Were some especially negative but transitory factors at play earlier in the 2000s' decade that would suggest that the outlook for the coming years should be revised upward? Yes, to some degree. Chicago’s sizable manufacturing sector declined disproportionately compared with that of the nation in the early part of the recent decade. In part, the Chicago area’s manufacturing base was steeped in telecommunications equipment, which was especially hard hit nationally. Although the current national downturn in manufacturing is also very steep, Chicago’s manufacturing job base is weathering the recession modestly better than the nation’s.
The post-9/11 fallout in travel and tourism also left Chicago vulnerable earlier in the decade. And while the current economic environment has also been very challenging for the travel-related segments, these segments have fared better than earlier in the decade.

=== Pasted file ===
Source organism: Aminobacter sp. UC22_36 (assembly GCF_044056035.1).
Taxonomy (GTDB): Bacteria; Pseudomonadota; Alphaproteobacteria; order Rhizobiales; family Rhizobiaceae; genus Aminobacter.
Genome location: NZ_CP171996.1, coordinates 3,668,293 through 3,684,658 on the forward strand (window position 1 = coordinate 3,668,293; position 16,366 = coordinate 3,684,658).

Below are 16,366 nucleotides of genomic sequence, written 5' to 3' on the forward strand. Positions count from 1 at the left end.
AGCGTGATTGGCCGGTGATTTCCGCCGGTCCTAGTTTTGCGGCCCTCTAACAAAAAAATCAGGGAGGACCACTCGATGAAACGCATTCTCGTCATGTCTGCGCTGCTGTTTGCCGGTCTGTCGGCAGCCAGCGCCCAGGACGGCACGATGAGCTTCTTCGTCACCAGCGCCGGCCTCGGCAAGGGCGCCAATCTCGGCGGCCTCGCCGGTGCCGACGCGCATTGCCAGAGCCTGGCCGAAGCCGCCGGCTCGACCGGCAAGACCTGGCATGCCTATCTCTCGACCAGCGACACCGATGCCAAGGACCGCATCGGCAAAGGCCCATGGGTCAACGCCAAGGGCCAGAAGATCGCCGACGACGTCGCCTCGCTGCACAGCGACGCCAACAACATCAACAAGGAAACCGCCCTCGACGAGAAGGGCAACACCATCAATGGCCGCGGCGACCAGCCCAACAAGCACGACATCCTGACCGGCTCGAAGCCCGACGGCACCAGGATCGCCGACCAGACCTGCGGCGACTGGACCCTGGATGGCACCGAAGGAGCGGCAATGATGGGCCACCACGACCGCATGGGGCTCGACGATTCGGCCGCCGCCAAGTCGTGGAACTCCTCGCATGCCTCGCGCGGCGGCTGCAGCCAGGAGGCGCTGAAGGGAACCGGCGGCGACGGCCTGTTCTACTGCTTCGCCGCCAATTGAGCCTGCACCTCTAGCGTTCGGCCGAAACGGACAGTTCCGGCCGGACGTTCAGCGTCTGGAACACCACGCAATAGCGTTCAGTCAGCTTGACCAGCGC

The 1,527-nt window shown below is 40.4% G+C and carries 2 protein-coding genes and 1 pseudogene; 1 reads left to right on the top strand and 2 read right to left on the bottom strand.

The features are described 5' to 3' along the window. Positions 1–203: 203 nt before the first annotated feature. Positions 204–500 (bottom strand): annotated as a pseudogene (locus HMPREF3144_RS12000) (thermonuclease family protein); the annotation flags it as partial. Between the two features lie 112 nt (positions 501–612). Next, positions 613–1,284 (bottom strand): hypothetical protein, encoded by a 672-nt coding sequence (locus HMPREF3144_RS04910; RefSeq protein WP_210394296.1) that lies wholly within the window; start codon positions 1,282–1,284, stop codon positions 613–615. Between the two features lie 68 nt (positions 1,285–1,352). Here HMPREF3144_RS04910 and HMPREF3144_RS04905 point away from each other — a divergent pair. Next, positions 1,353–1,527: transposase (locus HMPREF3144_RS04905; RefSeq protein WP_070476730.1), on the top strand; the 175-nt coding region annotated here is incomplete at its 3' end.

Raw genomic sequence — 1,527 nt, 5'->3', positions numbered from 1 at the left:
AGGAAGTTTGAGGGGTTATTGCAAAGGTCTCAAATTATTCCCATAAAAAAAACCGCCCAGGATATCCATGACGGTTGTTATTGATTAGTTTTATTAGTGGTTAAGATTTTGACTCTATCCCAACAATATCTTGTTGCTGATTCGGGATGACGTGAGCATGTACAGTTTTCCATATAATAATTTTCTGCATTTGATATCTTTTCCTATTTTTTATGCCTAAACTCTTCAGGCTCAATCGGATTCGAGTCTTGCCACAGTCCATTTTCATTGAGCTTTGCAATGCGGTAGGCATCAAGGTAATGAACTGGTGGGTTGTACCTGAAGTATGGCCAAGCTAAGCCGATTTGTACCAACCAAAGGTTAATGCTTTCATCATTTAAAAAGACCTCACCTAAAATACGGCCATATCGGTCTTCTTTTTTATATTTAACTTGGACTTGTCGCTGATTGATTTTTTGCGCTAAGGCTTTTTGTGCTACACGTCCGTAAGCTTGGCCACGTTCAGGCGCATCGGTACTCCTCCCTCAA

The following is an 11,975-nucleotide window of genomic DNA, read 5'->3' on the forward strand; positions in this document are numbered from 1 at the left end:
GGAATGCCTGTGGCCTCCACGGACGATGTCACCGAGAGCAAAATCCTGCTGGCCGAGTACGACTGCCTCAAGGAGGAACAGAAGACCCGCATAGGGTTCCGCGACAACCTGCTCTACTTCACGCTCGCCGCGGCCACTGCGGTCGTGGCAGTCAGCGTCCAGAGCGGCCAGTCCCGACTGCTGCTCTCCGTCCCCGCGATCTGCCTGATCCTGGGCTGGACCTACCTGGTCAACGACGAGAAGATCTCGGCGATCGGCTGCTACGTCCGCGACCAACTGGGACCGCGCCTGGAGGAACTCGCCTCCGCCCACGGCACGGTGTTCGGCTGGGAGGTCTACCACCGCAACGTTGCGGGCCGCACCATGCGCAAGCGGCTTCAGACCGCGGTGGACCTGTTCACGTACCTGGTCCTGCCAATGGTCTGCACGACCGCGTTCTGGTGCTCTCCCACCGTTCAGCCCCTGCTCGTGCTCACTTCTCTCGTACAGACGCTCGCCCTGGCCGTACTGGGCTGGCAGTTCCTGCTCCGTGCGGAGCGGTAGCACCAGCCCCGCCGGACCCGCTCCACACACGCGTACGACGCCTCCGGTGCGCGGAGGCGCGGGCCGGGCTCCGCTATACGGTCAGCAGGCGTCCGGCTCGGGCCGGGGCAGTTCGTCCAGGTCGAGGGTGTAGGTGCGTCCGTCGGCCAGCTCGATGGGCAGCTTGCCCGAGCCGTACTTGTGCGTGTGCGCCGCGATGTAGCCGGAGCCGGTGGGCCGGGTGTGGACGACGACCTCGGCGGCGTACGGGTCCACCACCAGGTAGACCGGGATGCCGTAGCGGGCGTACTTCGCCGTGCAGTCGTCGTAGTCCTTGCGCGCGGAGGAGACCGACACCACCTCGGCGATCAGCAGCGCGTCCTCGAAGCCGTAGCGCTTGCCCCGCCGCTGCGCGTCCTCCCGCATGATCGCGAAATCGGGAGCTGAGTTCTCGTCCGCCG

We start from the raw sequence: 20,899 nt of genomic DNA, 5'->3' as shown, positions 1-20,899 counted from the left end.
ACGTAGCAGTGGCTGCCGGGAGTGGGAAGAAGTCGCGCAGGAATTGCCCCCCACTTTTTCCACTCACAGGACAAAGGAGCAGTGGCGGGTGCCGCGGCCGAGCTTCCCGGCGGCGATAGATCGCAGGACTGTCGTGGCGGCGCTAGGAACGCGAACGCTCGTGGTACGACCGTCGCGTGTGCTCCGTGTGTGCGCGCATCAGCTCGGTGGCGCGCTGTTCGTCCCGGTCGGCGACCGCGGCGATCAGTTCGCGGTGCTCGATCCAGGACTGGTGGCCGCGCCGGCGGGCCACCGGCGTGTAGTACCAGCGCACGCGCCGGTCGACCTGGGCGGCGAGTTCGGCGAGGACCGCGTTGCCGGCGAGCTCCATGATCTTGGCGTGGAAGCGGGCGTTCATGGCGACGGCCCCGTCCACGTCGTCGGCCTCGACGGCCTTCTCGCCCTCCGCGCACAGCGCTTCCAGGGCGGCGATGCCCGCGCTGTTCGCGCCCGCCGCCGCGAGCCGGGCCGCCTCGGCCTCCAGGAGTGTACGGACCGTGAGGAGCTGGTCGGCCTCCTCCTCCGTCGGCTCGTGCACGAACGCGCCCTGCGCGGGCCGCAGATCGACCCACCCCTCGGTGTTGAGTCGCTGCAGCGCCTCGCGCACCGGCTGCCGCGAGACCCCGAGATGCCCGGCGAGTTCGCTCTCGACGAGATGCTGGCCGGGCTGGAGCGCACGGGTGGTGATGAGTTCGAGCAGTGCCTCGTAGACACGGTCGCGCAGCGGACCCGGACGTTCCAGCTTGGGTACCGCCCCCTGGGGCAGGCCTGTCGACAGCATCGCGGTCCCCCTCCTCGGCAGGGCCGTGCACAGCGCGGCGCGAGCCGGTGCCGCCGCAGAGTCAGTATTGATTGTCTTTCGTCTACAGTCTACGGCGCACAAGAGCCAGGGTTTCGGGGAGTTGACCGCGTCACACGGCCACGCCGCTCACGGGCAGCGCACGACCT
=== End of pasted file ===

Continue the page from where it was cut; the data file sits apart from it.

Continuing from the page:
Chicago’s lagging post-recessionary recovery earlier in the decade can also be traced to its hefty professional and business services sectors. After 2001, Chicago’s payroll job growth in these sectors lagged the end of the U.S. recession by two full years. Many of these industries behave like investment or capital goods (e.g., real objects owned by individuals, organizations, or governments to be used in expanding production and sales of other goods or services). That is, during post-recessionary periods companies do not begin to expand their purchases of capital goods until their existing capacity begins to strain and the prospects for market expansion become buoyant. Looking forward, this means that these important business sectors for Chicago may once again experience a sustained period of growth. But the current economic signal is unclear as to whether the Chicago area economy is in a lull, or whether its long-term growth prospects have dampened.